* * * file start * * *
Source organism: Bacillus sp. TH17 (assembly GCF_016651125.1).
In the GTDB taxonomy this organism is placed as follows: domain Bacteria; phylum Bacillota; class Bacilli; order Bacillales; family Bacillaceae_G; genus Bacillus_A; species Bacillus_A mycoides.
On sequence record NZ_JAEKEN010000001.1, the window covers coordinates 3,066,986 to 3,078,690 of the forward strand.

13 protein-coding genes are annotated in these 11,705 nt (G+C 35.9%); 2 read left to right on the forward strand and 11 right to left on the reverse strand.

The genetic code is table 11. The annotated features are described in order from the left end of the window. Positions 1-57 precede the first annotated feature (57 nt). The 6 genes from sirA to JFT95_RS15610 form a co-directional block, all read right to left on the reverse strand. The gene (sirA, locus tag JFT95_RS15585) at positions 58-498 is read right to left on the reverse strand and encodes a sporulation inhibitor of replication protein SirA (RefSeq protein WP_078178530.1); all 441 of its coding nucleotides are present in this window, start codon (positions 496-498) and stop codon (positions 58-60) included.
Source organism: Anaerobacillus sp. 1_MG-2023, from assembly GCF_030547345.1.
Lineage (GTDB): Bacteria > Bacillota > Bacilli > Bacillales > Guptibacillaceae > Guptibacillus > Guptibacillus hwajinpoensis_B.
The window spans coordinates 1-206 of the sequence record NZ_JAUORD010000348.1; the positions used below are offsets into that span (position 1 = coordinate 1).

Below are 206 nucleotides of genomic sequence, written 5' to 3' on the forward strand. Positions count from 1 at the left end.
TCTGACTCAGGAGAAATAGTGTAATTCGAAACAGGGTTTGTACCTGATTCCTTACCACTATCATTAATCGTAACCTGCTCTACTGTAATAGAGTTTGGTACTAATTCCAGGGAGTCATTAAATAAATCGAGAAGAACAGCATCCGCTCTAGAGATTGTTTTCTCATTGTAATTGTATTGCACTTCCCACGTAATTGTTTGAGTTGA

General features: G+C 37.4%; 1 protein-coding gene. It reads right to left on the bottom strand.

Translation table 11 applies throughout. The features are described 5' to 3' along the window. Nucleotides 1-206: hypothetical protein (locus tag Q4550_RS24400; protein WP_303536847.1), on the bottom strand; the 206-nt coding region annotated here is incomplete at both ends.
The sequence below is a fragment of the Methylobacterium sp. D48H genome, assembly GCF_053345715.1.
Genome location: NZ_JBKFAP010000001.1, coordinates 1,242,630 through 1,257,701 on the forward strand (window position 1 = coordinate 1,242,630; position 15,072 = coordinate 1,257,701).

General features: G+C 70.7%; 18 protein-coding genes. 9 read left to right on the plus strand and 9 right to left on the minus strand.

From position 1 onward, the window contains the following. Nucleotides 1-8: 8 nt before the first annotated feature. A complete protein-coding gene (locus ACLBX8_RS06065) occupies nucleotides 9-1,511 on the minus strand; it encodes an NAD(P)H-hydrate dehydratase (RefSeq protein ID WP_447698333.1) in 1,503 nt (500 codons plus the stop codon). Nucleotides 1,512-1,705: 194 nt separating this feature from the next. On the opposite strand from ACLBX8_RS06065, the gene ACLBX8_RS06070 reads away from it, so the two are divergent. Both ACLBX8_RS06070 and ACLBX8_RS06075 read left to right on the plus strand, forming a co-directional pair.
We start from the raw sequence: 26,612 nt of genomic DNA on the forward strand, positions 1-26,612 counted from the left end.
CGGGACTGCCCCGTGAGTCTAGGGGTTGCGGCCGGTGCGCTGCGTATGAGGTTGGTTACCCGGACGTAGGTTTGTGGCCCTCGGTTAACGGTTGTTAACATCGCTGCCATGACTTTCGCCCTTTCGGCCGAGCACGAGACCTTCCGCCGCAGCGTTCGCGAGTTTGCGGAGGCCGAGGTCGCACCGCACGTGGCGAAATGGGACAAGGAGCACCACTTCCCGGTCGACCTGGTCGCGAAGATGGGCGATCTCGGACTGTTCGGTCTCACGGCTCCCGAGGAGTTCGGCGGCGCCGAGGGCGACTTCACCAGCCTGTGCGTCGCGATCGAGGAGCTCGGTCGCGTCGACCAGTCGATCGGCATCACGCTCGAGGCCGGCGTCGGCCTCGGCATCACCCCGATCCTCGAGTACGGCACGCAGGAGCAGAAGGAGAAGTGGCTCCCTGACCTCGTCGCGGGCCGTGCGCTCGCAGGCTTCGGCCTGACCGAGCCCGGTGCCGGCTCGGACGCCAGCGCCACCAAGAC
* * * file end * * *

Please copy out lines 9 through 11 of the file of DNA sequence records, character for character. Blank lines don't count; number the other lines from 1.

Below are 206 nucleotides of genomic sequence, written 5' to 3' on the forward strand. Positions count from 1 at the left end.
TCTGACTCAGGAGAAATAGTGTAATTCGAAACAGGGTTTGTACCTGATTCCTTACCACTATCATTAATCGTAACCTGCTCTACTGTAATAGAGTTTGGTACTAATTCCAGGGAGTCATTAAATAAATCGAGAAGAACAGCATCCGCTCTAGAGATTGTTTTCTCATTGTAATTGTATTGCACTTCCCACGTAATTGTTTGAGTTGA

General features: G+C 37.4%; 1 protein-coding gene. It reads right to left on the bottom strand.